Graham Ward’s comments come in response to the imminent establishment of a Europe endorsement mechanism which the European Parliament has ruled must be in place to provide legal backing for member states.
Ward said: ‘Whilst such convergence within Europe is highly desirable and the acknowledged aim of the Commission, there are difficulties with the wholesale adoption of IAS on a global scale.
‘The overriding issue at the moment is that many larger companies, particularly European companies also listed on the US stock exchanges, are very concerned about convergence with the US. The difference in accounting rules between the US and European systems means that balance sheet figures can alter dramatically from one side of the Atlantic to the other.’
The commission’s decision earlier this year to require all Europe listed companies to adopt IAS by 2005 was welcomed by UK and Irish institutes following the endorsement of a single set of global standards by Iosco, the global club of stock markets. The move however was tempered by the EU’s ‘get-out’ clause.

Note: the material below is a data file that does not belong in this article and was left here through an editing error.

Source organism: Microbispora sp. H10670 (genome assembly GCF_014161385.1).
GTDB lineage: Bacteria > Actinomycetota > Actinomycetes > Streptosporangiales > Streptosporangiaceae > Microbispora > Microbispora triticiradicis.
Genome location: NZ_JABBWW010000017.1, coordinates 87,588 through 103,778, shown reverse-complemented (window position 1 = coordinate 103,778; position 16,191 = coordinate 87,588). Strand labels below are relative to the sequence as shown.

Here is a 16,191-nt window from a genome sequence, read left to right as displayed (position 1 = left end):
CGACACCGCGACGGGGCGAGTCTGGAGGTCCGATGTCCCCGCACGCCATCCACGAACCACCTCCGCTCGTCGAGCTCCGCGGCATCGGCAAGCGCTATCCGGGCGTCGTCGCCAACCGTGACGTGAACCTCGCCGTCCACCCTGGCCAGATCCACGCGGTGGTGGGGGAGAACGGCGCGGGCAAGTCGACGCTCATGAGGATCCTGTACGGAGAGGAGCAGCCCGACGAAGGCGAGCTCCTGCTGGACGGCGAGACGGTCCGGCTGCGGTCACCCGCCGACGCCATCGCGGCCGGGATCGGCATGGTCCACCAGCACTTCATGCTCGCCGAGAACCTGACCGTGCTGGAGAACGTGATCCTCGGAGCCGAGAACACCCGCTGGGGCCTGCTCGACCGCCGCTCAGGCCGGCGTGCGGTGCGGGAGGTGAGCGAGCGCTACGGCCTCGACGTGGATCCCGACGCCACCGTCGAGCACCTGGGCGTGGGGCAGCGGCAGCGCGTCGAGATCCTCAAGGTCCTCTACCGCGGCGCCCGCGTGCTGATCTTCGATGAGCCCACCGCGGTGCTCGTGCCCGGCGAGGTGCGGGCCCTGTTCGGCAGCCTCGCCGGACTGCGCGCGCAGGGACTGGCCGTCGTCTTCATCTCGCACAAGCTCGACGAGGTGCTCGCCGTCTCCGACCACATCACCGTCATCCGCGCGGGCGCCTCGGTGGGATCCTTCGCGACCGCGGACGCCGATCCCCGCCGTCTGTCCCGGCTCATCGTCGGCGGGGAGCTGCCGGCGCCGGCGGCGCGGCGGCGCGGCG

UK regulators and professional bodies are concerned the EU’s filter mechanism will discourage the US regulator into approving global standards for US listings.
‘Convergence between international standards and US standards is the goal for standard-setters, investors and companies alike. They are all waiting for the SEC to endorse IAS for US listings. I place myself within that camp. After all, the laws of physics are not different in the US and Europe, and there is no reason why accounting rules should be.’
Just one half of UK practices have implemented a pricing structure around auto enrolment implementation and advice - with many suffering increased costs
Deloitte's north-west Europe foray; BDO, Smith & Williamson investment paths; Shelley Stock Hutter; and Wilkins Kennedy discussed by editor Kevin Reed on our Friday Afternoon Live broadcast
Accountants should alter their perspective on auto-enrolment to maximise business opportunities, according to Eric Clapton.
Kevin Reed discusses whether new accountancy group Cogital can rival the Big Four...and its likely direction of travel